Tokaev and Astana's old style that won't change
After the bloody events of January 2022 and the early presidential and parliamentary elections, and after a hasty amendment to the country's constitution, no substantial improvements in the government of Kazakhstan.
Astana (AsiaNews) - The Azattyk news agency has interviewed one of the leading international experts in the field, Glasgow University Central Asia researcher Luca Anceschi, on the difference between the presidency of Kasym-Žomart Tokaev and the long rule of Nursultan Nazarbaev in Kazakhstan, to understand where the differences really lie and where the similarities lie.
Anceschi had previously described a degradation of Kazakh politics towards even harsher forms of authoritarianism and repression, and to this day he confirms this impression.
In the fourth year of Tokaev's presidency, after the bloody events of January 2022 and the early presidential and parliamentary elections, and after a hasty amendment to the country's constitution, no substantial improvements in the government in Astana are to be seen.
The touted formula of the 'new Kazakhstan', according to the expert, 'in all respects is very similar to the old one'. There have been no significant economic, political and social liberalisations, the elections were as usual remote-controlled to celebrate the victory of Tokaev and his party, and the president will be able to remain in power until 2029, thanks to the appropriate reforms.
The researcher recalls that 'the question of responsibility for the deaths of so many people in January 2022 is very important: the names of the deceased are known, but not those of the perpetrators, especially those in military uniforms'.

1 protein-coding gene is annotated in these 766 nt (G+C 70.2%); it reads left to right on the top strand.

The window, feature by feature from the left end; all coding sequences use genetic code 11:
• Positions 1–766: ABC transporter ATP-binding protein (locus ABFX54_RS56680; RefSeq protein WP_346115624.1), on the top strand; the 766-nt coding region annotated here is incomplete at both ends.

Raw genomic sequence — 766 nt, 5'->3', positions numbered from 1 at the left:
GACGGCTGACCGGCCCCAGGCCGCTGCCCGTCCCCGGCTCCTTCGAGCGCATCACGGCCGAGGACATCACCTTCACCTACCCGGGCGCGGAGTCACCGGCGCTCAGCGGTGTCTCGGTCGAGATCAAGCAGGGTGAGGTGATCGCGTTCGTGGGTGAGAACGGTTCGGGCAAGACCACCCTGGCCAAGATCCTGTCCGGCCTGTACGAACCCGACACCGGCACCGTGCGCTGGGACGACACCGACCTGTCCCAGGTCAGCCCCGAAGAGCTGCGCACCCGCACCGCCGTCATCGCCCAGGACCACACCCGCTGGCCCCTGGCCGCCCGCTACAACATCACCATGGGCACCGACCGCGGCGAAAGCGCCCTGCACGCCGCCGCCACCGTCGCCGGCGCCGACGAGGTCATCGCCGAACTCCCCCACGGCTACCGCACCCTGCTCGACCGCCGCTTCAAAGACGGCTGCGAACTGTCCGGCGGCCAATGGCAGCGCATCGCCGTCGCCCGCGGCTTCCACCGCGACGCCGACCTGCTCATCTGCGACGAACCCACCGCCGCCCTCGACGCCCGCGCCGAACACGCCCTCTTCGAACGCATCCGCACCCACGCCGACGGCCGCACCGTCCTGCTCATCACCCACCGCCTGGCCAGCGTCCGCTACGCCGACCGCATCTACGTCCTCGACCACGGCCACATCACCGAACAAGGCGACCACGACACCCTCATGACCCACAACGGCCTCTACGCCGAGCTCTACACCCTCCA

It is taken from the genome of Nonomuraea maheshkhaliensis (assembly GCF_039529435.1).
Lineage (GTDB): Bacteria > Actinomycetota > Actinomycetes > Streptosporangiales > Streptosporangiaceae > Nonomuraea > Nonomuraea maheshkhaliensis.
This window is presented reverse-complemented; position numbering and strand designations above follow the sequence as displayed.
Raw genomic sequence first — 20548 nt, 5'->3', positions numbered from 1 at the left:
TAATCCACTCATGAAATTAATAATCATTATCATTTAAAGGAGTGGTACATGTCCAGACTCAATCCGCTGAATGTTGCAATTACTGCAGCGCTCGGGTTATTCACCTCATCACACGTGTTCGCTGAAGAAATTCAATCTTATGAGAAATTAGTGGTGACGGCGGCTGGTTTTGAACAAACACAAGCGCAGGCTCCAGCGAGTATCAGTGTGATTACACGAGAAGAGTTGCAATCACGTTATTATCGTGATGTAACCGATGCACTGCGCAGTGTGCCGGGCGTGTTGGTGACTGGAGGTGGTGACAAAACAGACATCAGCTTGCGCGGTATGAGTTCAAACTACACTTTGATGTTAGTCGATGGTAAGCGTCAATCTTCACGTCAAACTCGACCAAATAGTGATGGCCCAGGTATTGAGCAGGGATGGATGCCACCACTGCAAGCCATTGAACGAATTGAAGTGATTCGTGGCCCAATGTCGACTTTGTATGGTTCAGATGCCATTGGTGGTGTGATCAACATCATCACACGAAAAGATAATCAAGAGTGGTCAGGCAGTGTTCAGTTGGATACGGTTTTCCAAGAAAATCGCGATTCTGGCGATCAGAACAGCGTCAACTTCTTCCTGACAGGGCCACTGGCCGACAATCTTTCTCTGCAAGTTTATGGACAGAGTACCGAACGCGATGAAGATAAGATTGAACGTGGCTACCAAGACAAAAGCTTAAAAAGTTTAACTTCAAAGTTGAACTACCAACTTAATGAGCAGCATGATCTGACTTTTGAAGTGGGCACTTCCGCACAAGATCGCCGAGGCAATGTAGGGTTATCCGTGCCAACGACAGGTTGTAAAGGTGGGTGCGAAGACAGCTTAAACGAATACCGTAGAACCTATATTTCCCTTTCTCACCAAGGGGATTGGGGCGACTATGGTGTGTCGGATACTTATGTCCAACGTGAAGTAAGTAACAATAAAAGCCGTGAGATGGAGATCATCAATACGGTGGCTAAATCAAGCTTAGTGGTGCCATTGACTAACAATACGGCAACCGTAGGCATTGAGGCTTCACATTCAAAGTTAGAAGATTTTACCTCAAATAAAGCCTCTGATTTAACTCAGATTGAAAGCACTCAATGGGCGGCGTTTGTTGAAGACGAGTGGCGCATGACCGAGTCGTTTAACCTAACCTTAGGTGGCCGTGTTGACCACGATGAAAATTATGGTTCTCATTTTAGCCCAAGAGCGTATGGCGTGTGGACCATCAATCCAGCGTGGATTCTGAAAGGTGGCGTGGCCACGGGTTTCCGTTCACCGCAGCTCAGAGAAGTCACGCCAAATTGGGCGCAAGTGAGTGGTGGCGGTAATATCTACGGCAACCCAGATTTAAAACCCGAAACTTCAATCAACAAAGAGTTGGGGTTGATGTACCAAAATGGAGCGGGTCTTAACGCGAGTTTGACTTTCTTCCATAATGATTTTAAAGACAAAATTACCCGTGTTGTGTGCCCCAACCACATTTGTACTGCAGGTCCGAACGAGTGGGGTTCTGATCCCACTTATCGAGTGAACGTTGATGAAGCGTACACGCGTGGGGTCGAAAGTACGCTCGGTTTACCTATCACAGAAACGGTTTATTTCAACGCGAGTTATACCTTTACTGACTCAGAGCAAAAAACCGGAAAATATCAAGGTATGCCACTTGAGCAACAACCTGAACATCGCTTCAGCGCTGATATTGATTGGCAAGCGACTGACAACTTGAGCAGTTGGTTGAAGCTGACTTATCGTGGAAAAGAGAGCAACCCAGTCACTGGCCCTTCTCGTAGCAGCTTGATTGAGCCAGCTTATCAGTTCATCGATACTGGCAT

The court proceedings in this matter have not yet been concluded, and the wounds are still open, there has been no victory for justice, which would have really given a signal of transition to a 'new Kazakhstan'.
The state should have taken responsibility for what happened before the people, starting a 'truly new relationship, based on trust and transparency', but this has not happened so far.
There have also been major changes in institutional management, such as the creation of the new ministries for water resources and irrigation, and the ministry of transport, to address chronic issues such as water shortages and Kazakhstan's poor logistics potential.
Anceschi notes, however, that in Central Asia, the renewal of ministries is often linked to internal reorganisations that allow some people to be eliminated and others to be placed in the foreground, and the impression that this practice is still crucial as a 'management exercise of the power elite'.
The water and logistics issue, moreover, cannot be solved by Astana on its own, as it is a regional problem.
The expert believes that the still rather involuted phase of the 'changing of the guard' between the caste linked to Nazarbayev and the new ruling class should be followed closely, so much so that 'joint research on this aspect is being carried out with colleagues from Finland'.
Researchers, along with journalists, tend to emphasise the most sensational events such as those of the 'bloody January', a moment of rupture between a 'before' and an 'after'.
The changes, however, do not come about immediately and uniformly, although there are glaring examples such as the arrest and conviction of the former head of the security services, Karim Masimov. Many others of the old guard who had been sidelined, moreover, have returned to their posts.
Several of Nazarbaev's men also resurface in the new appointments, and according to Anceschi, 'to this day we do not see a team clearly linked to Tokaev', who himself came to power in 2019 as his predecessor's dauphin.
Rather, the current presidency appears to be 'the fruit of collective efforts to preserve Kazakhstan's authoritarian regime', and not the result of 'personalism': Tokaev does not appear to be the one boss making all the decisions, but the focus of a continuous 'caste recycling', and it is not surprising that the bulk of the previous ruling class, starting with Nazarbaev himself, quietly supports the current president.
Anceschi hopes to see unleashed, sooner or later, 'that energy that sustains real periods of change': there is no crisis going on in Kazakhstan, but 'Kazakh society as a whole is not having its best of times', waiting to see how the whole of Eurasia will evolve after the catastrophe of the Russian war in Ukraine.